Flinders University: Poor sleep quality can lead to Myopia

People with myopia tend to fall asleep late and have poorer sleep quality, according to a new Australian study. Another reason to limit time on screens at night, as they can disrupt the circadian rhythm.

Eye Exam

Eye Exam

By 2050, half of the world’s population will be nearsighted. In addition to genetic predisposition, many factors have been proposed to explain this increase, such as lack of outdoor light and working with screens. Now a new element has been added to the list: lack of sleep, or more precisely, disruption of circadian rhythms. Researchers at Flinders University (Australia) conducted a study with nearsighted and farsighted students in their twenties to measure their melatonin levels and circadian rhythms. They found that in myopic people, sleep time is shifted by 1 hour and 12 minutes, and melatonin levels are about 30 percent lower. “In general, myopic people fall asleep later, take longer to fall asleep, and sleep less than nonmyopic people,” the authors write.

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One culprit is cell phones. “Many digital devices emit blue light that can suppress melatonin production and slow circadian rhythms at night, leading to delayed and poor quality sleep,” says Ranjay Chakraborty, lead author of the study. In January, a study showed that confinement of children had increased myopia, mainly due to prolonged use of screens and lack of natural light. Therefore, specialists recommend banning the use of screens at night for children, knowing that myopia develops mainly in adolescence.

Children and adolescents spend more and more time behind a screen. This is not without consequences for their eyes. Cell phones, television, and video games are sometimes the cause of behavioral myopia.

Myopia is a vision disorder that is usually hereditary. However, it can also be caused by our lifestyle and certain behaviors. Heavy use of television or computer screens, smartphones, or video game consoles in poor light conditions distorts the lens. This is behavioral myopia.

Teens are spending more and more time on screen-based activities. On average, they spend nearly 3 hours a day in front of the computer and just under 2 hours watching television. Not to mention the time they spend checking social networks and texting on their cell phones. These activities have an impact on vision. They can cause behavioral myopia.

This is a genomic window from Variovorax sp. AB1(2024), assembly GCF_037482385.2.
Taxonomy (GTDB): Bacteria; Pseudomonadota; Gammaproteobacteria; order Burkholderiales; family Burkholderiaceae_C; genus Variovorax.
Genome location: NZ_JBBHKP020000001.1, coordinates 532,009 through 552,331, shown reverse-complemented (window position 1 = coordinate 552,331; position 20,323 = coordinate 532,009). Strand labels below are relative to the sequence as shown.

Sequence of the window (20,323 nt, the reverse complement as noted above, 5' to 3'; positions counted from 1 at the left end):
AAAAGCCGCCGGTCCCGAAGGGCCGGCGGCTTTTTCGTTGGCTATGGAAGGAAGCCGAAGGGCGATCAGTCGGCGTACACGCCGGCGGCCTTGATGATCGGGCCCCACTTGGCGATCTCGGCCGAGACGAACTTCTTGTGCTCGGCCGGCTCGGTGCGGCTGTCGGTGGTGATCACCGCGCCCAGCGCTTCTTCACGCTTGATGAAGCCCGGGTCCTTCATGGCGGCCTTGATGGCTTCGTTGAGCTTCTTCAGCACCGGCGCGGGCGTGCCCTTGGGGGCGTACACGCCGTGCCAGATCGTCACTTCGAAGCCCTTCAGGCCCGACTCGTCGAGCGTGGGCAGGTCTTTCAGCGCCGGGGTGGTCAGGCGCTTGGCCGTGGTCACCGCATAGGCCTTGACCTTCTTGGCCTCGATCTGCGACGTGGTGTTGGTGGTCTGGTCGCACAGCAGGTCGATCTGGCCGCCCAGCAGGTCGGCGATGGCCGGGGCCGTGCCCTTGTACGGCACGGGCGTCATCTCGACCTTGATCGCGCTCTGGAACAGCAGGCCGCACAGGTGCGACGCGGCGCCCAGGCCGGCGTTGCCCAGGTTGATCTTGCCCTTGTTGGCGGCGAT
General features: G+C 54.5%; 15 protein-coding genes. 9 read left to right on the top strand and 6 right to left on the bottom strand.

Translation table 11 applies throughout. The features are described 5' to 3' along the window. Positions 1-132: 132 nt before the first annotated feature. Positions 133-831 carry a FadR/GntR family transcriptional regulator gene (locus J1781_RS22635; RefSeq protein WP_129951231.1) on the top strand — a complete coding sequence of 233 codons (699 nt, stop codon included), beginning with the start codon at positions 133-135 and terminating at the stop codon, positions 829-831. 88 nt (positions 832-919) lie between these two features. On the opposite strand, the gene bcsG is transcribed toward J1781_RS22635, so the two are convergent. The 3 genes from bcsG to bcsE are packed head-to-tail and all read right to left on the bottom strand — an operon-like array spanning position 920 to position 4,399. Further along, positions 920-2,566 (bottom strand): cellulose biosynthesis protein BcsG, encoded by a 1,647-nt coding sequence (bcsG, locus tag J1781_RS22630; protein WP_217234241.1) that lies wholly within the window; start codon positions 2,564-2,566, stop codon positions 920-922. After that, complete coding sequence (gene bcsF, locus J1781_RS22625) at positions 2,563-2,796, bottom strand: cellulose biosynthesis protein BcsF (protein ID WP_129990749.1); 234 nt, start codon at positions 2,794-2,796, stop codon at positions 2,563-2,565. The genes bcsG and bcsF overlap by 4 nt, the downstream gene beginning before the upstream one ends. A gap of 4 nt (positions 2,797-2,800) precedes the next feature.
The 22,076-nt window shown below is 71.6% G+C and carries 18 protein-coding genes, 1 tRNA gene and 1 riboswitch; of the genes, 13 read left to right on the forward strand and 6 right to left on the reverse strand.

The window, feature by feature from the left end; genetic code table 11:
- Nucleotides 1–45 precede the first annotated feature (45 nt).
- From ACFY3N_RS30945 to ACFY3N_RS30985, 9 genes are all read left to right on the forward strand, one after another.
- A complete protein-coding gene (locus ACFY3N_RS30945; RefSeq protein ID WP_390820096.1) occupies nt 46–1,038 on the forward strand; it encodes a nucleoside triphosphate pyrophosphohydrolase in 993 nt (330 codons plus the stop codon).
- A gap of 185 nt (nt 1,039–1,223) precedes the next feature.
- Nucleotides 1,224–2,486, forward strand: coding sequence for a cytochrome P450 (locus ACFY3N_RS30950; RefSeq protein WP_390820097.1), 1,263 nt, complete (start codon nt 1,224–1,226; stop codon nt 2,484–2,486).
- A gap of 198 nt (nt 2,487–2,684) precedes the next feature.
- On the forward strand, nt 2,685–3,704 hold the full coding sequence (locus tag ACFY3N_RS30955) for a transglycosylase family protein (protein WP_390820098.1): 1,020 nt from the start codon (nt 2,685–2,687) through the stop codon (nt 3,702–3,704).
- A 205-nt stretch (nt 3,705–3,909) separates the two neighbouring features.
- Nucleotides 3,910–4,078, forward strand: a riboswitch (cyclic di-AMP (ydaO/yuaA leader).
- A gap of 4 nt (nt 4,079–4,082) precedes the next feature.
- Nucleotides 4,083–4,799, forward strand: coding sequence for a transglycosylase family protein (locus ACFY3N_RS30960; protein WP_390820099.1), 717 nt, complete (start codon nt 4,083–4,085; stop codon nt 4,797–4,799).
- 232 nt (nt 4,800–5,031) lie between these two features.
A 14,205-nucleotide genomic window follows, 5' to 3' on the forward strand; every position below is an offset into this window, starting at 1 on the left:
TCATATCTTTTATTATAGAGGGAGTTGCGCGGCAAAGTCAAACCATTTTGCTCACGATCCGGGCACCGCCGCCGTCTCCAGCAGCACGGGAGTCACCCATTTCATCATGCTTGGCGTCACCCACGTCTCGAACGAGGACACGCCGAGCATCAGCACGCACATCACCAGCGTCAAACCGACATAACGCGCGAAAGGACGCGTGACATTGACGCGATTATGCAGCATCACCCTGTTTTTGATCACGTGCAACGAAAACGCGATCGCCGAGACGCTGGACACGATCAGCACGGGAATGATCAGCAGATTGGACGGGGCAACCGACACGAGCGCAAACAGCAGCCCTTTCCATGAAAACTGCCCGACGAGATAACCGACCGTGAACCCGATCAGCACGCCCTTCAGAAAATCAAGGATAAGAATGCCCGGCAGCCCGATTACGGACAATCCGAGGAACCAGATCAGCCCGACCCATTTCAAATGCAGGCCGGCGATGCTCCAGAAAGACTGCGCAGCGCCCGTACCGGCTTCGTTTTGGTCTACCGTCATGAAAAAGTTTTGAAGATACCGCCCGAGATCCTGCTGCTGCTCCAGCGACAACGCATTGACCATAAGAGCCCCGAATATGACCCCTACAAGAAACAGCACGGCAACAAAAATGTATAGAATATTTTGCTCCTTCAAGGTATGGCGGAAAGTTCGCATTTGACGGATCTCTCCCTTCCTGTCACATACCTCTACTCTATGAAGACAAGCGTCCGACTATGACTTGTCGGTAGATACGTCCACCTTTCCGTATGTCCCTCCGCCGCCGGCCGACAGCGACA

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In most cases, myopia begins in childhood. It usually appears around puberty. It is usually of hereditary origin, caused by imperfections in the shape of the eyeball. Only the use of glasses or contact lenses can correct this vision problem in the first instance.

However, it is becoming increasingly common for myopia to be caused by excessive use of computer screens. To reduce the risk of myopia, you can help teenagers by advising them to take breaks. Get them used to relaxing their eyes every 20 minutes by looking away from the screen. This advice also applies to adults who work on computers all day. Insist that they practice sports regularly, especially outdoors. Indeed, outdoor activities promote distance vision. And our eyes need it to rest.

Finally, when myopia is diagnosed, it is obviously essential to follow the ophthalmologist’s prescription. If glasses or contact lenses are prescribed, they must be worn continuously.

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References

Myopia, or near-sightedness, is associated with delayed melatonin circadian timing and lower melatonin output in young adult humans

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